Is it a, b, and c? Or...
...is it a, b and c?
The serial comma is placed after the second to last element in a series and before the coordinating conjunction (i.e., and, or, nor).
For such a little mark, there are widely diverging opinions—and conventions.
These divergences constantly results in the discriminating writer wondering whether it's correct to include or exclude the serial comma.
You see, it depends what you are writing and who you are writing for. If you are a professional writer, it's likely that you are well aware of the style guidelines for your publication.
If you are not professional, then what do you do?
In general, if you writing for academia, the serial comma is used. As an editor of both APA and Chicago, I will ensure that a serial comma is always used.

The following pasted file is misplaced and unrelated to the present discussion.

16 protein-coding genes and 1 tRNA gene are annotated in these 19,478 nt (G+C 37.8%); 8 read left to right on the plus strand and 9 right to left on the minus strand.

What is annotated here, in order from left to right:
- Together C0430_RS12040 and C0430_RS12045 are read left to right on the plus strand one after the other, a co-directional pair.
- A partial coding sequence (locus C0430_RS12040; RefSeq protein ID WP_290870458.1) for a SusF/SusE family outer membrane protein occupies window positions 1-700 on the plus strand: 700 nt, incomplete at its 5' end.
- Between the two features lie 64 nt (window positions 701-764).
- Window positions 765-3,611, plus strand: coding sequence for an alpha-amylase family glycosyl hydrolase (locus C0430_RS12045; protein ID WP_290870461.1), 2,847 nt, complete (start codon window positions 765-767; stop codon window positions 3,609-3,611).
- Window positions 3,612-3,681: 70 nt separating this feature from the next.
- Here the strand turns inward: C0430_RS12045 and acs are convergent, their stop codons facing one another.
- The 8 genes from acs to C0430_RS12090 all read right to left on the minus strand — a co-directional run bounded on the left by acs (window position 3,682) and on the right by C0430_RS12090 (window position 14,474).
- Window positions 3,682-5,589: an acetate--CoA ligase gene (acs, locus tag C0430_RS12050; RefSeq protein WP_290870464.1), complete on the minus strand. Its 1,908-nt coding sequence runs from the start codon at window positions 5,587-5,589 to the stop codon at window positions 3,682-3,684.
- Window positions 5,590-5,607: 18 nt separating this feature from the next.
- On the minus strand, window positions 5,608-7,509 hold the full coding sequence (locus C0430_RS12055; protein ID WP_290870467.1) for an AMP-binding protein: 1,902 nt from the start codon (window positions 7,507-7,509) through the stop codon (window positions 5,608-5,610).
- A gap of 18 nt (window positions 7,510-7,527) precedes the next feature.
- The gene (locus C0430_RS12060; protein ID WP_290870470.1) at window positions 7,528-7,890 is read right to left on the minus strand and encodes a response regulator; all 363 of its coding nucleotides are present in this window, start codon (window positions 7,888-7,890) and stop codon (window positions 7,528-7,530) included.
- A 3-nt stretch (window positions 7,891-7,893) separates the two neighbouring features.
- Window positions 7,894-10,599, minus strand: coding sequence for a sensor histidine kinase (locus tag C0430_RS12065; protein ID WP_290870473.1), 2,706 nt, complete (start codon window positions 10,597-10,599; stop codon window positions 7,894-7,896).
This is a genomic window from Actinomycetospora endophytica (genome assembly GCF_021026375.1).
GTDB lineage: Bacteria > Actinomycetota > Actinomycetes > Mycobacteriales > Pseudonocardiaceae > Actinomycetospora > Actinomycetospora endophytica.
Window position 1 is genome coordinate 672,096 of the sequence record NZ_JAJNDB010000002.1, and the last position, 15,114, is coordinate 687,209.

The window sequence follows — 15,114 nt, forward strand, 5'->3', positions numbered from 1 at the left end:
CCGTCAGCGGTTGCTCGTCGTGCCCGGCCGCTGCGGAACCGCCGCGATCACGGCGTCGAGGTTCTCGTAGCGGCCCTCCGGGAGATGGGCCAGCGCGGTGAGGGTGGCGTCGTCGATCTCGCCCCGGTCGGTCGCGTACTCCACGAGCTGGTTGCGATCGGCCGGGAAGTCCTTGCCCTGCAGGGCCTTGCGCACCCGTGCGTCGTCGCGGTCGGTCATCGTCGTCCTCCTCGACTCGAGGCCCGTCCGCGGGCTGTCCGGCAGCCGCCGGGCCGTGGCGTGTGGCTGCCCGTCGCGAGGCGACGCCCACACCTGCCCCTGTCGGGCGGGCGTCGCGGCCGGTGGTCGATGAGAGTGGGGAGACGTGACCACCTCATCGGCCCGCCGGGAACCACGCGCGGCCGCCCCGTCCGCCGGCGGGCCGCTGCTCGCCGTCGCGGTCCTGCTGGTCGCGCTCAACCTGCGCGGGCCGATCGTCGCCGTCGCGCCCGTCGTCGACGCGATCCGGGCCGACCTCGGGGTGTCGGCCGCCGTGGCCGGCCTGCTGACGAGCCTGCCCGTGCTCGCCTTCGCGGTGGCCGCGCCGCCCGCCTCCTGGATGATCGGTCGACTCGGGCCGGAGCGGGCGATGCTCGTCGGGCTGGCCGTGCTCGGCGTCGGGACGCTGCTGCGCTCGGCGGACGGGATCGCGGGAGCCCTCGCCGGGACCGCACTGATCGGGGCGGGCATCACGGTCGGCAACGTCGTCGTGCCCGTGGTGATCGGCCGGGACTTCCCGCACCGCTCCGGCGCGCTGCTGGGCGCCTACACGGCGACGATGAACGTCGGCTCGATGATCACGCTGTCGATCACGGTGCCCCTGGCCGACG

I am also aware of the ambiguity that a serial comma can cause. I will make note of this using Comments. These are rare circumstances, but they can occur. In general, a minor rewrite can solve the confusion.
Newspapers generally don't use the serial comma, which is why many casual writers are confused. They see the serial comma used or not used by dependable sources.
If you don't use styles guides, the writer or editor can choose. If you are a casual writer, you can choose! However, be consistent with your choice. Use it throughout your writing—comma predictability is like a map for your reader!
Watch this fantastic TED video that explains the serial comma debate in under 4 minutes!
Meet the Editor
I'm Coreen, and I am a copy editor, writer, instructor, digital marketer, and student of PR and Communications for organizations doing positive work in the world.